It’s an unfortunate side effect of wearing glasses and a face mask: lens fog. Luckily, you don’t have to choose between blurry vision and preventing the spread of COVID-19—some mask designs are better than others at preventing foggy glasses.
But first, a quick primer why a face mask can make your glasses cloud up in the first place. A few things are at play here. When you breathe out, your breath is warm. “The temperature of the glasses is different than your exhalation,” says Suzanne Willard, Ph.D., a clinical professor and associate dean for global health at the Rutgers School of Nursing. “That will produce condensation on the inside of your glasses.”
A mask ratchets up the issue because it can trap your exhalations—and some masks are worse about this than others. “Masks that do not seal well over the nose direct our warm breath up our cheeks towards our glasses, thus fogging them up and making it harder to see,” says Isabel Valdez, an instructor of internal medicine at the Baylor College of Medicine.
The Centers for Disease Control and Prevention (CDC) recommends wearing a cloth face mask every time you go out in public and when you’re around people who don’t live in your household, creating a lot of opportunities for your glasses to fog up. So finding face masks that can cohabitate with your glasses is clutch.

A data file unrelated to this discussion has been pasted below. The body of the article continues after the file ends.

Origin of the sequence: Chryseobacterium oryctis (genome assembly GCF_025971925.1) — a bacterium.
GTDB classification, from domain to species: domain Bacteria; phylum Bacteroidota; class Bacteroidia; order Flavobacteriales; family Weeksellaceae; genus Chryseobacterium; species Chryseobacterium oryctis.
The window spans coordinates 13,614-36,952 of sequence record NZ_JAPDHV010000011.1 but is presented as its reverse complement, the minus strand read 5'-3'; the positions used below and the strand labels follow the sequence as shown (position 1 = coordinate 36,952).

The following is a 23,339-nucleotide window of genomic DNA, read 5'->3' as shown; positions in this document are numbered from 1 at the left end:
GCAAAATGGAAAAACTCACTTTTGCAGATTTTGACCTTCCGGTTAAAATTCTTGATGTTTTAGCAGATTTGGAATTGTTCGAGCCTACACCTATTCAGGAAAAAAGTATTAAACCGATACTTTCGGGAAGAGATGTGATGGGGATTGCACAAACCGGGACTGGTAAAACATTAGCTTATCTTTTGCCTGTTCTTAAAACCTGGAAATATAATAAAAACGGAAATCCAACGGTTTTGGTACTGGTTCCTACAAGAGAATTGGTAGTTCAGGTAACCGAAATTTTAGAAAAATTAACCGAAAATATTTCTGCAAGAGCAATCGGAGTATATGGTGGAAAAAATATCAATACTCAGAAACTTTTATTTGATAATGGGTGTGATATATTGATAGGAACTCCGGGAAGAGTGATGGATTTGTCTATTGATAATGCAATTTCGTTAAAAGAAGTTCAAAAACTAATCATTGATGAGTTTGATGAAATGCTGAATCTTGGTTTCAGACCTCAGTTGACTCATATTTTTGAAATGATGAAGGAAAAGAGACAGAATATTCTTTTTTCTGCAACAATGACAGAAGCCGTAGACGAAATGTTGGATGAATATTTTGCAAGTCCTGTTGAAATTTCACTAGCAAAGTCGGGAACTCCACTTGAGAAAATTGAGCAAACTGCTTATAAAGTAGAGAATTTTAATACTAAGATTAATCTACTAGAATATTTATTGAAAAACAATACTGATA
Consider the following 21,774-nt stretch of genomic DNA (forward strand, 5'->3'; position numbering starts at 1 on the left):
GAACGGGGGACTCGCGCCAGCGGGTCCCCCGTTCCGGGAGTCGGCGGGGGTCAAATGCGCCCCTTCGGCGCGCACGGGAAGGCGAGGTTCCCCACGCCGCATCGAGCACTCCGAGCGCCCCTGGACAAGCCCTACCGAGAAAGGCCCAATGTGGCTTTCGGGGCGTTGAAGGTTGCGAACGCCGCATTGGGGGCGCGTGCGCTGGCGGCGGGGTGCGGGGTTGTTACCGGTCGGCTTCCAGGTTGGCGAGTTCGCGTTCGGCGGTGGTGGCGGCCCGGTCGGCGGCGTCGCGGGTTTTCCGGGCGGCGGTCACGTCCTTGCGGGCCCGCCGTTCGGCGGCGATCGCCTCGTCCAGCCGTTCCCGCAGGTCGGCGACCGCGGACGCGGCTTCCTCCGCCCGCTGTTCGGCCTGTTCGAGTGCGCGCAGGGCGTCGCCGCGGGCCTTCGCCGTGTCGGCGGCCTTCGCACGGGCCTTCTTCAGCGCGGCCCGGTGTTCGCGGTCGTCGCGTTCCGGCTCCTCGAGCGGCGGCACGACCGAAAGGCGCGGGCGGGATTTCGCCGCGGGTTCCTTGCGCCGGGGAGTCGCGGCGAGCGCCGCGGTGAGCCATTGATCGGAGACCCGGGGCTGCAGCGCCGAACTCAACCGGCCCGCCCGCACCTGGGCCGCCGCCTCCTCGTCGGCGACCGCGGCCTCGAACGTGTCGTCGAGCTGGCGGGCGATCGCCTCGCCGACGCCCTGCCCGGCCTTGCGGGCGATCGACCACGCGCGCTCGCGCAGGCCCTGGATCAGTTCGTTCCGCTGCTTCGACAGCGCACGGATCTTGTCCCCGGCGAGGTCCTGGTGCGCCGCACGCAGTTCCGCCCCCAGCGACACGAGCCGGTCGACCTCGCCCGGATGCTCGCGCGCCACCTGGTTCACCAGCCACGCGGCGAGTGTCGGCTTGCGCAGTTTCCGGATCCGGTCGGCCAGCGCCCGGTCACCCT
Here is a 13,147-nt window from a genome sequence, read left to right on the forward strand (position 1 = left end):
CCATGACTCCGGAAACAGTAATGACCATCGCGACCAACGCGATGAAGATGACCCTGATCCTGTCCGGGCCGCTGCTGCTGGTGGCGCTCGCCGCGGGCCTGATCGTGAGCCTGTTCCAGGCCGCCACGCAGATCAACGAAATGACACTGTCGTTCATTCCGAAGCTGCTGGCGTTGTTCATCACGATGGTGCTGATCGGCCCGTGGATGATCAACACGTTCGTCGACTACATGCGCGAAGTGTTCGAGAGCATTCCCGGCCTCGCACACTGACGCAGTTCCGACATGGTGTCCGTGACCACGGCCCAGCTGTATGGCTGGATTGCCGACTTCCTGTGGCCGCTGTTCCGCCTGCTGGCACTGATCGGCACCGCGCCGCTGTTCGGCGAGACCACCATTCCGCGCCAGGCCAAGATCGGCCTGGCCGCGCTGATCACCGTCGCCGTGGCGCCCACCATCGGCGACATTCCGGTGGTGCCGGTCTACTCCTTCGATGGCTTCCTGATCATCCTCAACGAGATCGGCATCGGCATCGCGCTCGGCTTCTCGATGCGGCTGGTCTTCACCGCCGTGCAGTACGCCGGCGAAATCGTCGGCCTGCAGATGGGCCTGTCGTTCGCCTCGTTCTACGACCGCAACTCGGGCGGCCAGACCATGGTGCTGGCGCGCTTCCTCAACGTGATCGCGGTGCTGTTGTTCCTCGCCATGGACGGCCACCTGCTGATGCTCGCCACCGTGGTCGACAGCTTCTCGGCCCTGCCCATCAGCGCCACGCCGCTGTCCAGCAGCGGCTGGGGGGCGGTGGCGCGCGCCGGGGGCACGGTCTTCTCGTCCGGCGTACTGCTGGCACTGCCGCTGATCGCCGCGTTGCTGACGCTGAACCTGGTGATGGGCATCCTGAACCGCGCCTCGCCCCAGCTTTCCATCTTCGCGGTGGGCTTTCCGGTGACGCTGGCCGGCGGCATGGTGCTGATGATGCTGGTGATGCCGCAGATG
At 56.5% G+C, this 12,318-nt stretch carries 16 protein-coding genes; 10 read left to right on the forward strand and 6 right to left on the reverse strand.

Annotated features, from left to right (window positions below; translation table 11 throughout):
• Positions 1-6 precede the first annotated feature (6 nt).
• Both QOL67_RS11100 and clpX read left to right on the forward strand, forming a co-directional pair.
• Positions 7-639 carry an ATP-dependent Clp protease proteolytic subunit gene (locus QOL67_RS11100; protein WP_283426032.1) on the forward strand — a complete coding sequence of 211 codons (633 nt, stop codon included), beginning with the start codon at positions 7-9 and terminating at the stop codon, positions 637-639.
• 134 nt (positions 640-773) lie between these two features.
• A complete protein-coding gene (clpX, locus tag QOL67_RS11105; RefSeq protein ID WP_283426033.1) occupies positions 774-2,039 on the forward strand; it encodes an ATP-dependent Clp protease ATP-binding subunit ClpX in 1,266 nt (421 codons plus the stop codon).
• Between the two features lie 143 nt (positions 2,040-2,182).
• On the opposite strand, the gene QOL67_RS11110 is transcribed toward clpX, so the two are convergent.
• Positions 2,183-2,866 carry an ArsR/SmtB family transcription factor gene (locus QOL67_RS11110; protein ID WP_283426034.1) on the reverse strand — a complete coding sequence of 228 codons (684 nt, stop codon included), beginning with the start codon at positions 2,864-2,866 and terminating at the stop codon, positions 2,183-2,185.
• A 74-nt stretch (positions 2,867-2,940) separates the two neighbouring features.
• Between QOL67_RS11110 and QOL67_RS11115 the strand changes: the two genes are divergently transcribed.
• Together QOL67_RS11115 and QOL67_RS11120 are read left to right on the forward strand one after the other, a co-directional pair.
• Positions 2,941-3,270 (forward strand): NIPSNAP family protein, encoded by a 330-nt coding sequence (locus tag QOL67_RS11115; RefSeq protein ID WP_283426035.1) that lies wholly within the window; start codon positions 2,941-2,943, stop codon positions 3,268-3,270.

What are the best face masks for people with glasses?
It’s less about style and more about fit, Willard says. “A tight fit around the nose helps,” she says. “Masks that have a wire on the top can be adjusted to fit closely and snugly, and can fit just under your glasses.”
If your glasses are fogging up when you wear your mask, it’s a sign that your mask isn’t creating a great seal on your face, Valdez says: “The better the seal, the less fogging you should notice.”
Valdez recommends looking for a “firm wire that molds over the nose” so that you can avoid touching it often to readjust it. Adjustable ear loops or ties can be helpful, too, she says: Getting a good seal with these features “should help redirect the breath down and way from the eyes.”
From there, it’s really a matter of personal preference. An Olson-style mask—a mask design created by medical professionals that curves to your face—can naturally fit more snugly over the nose, Valdez says, but Willard points out that a pleated mask with a wire allows for easy adjustments for a good fit. So, really, it’s up to you—just make sure it fits.
Here are a few options to get you started:
A soft mask with an M-shaped nose clip and adjustable ear loops, this option is great for finding the perfect fit.
These masks have a wire around the nose for easy molding. And, with four layers of fabric, they meet the World Health Organization’s recommendations for cloth face masks.
Specially designed for the glasses set, these masks contain an adjustable metal nose wire and easily fit under frames.
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